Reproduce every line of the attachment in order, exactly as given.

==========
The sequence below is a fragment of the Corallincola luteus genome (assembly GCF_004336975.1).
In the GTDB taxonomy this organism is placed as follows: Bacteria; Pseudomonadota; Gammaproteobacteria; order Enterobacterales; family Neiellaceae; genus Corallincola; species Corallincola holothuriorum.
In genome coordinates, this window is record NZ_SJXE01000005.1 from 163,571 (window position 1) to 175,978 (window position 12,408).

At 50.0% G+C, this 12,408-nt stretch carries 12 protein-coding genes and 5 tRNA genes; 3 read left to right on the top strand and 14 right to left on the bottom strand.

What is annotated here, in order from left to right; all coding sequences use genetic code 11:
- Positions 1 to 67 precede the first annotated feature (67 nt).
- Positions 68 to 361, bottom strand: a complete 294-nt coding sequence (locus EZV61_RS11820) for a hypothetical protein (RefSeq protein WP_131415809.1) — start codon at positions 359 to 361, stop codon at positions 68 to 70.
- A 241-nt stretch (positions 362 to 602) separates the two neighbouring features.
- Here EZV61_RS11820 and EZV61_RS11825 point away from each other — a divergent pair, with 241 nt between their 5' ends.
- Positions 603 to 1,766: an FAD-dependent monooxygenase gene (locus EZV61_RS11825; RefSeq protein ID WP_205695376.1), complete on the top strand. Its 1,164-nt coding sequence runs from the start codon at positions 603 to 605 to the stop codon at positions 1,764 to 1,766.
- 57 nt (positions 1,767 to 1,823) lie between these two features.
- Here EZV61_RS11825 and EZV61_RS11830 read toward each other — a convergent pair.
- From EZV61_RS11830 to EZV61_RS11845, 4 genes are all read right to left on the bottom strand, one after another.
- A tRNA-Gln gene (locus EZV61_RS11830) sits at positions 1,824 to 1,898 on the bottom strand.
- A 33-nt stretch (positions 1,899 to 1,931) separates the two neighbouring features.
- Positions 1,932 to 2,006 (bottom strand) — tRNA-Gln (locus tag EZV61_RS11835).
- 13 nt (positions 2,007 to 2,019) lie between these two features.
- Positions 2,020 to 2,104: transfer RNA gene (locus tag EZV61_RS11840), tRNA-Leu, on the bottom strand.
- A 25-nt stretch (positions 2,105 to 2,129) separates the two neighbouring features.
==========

The sequence below is a fragment of the Corallincola luteus genome (assembly GCF_004336975.1).
In the GTDB taxonomy this organism is placed as follows: Bacteria; Pseudomonadota; Gammaproteobacteria; order Enterobacterales; family Neiellaceae; genus Corallincola; species Corallincola holothuriorum.
In genome coordinates, this window is record NZ_SJXE01000005.1 from 163,571 (window position 1) to 175,978 (window position 12,408).

At 50.0% G+C, this 12,408-nt stretch carries 12 protein-coding genes and 5 tRNA genes; 3 read left to right on the top strand and 14 right to left on the bottom strand.

What is annotated here, in order from left to right; all coding sequences use genetic code 11:
- Positions 1 to 67 precede the first annotated feature (67 nt).
- Positions 68 to 361, bottom strand: a complete 294-nt coding sequence (locus EZV61_RS11820) for a hypothetical protein (RefSeq protein WP_131415809.1) — start codon at positions 359 to 361, stop codon at positions 68 to 70.
- A 241-nt stretch (positions 362 to 602) separates the two neighbouring features.
- Here EZV61_RS11820 and EZV61_RS11825 point away from each other — a divergent pair, with 241 nt between their 5' ends.
- Positions 603 to 1,766: an FAD-dependent monooxygenase gene (locus EZV61_RS11825; RefSeq protein ID WP_205695376.1), complete on the top strand. Its 1,164-nt coding sequence runs from the start codon at positions 603 to 605 to the stop codon at positions 1,764 to 1,766.
- 57 nt (positions 1,767 to 1,823) lie between these two features.
- Here EZV61_RS11825 and EZV61_RS11830 read toward each other — a convergent pair.
- From EZV61_RS11830 to EZV61_RS11845, 4 genes are all read right to left on the bottom strand, one after another.
- A tRNA-Gln gene (locus EZV61_RS11830) sits at positions 1,824 to 1,898 on the bottom strand.
- A 33-nt stretch (positions 1,899 to 1,931) separates the two neighbouring features.
- Positions 1,932 to 2,006 (bottom strand) — tRNA-Gln (locus tag EZV61_RS11835).
- 13 nt (positions 2,007 to 2,019) lie between these two features.
- Positions 2,020 to 2,104: transfer RNA gene (locus tag EZV61_RS11840), tRNA-Leu, on the bottom strand.
- A 25-nt stretch (positions 2,105 to 2,129) separates the two neighbouring features.